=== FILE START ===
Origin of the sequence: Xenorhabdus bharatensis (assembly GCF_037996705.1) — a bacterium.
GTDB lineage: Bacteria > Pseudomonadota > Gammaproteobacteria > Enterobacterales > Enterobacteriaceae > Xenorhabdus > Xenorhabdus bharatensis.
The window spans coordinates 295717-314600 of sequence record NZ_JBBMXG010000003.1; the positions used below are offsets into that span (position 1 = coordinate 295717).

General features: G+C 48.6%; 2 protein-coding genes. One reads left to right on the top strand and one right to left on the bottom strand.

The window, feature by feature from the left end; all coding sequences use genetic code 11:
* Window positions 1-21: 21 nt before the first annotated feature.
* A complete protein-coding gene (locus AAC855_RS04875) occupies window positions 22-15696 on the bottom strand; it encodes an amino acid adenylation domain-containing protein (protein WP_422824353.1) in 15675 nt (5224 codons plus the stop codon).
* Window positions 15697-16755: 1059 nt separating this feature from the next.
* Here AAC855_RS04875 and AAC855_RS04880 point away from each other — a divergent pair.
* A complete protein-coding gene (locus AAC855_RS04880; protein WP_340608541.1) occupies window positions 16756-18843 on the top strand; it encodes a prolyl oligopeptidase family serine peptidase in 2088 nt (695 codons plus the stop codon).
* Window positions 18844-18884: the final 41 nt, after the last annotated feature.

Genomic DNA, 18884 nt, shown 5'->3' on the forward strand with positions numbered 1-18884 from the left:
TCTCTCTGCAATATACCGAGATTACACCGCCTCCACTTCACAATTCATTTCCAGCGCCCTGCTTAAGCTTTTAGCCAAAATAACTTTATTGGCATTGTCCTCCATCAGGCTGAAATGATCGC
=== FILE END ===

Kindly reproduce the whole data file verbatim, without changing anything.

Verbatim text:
Origin of the sequence: Xenorhabdus bharatensis (assembly GCF_037996705.1) — a bacterium.
GTDB lineage: Bacteria > Pseudomonadota > Gammaproteobacteria > Enterobacterales > Enterobacteriaceae > Xenorhabdus > Xenorhabdus bharatensis.
The window spans coordinates 295717-314600 of sequence record NZ_JBBMXG010000003.1; the positions used below are offsets into that span (position 1 = coordinate 295717).

General features: G+C 48.6%; 2 protein-coding genes. One reads left to right on the top strand and one right to left on the bottom strand.

The window, feature by feature from the left end; all coding sequences use genetic code 11:
* Window positions 1-21: 21 nt before the first annotated feature.
* A complete protein-coding gene (locus AAC855_RS04875) occupies window positions 22-15696 on the bottom strand; it encodes an amino acid adenylation domain-containing protein (protein WP_422824353.1) in 15675 nt (5224 codons plus the stop codon).
* Window positions 15697-16755: 1059 nt separating this feature from the next.
* Here AAC855_RS04875 and AAC855_RS04880 point away from each other — a divergent pair.
* A complete protein-coding gene (locus AAC855_RS04880; protein WP_340608541.1) occupies window positions 16756-18843 on the top strand; it encodes a prolyl oligopeptidase family serine peptidase in 2088 nt (695 codons plus the stop codon).
* Window positions 18844-18884: the final 41 nt, after the last annotated feature.

Genomic DNA, 18884 nt, shown 5'->3' on the forward strand with positions numbered 1-18884 from the left:
TCTCTCTGCAATATACCGAGATTACACCGCCTCCACTTCACAATTCATTTCCAGCGCCCTGCTTAAGCTTTTAGCCAAAATAACTTTATTGGCATTGTCCTCCATCAGGCTGAAATGATCGC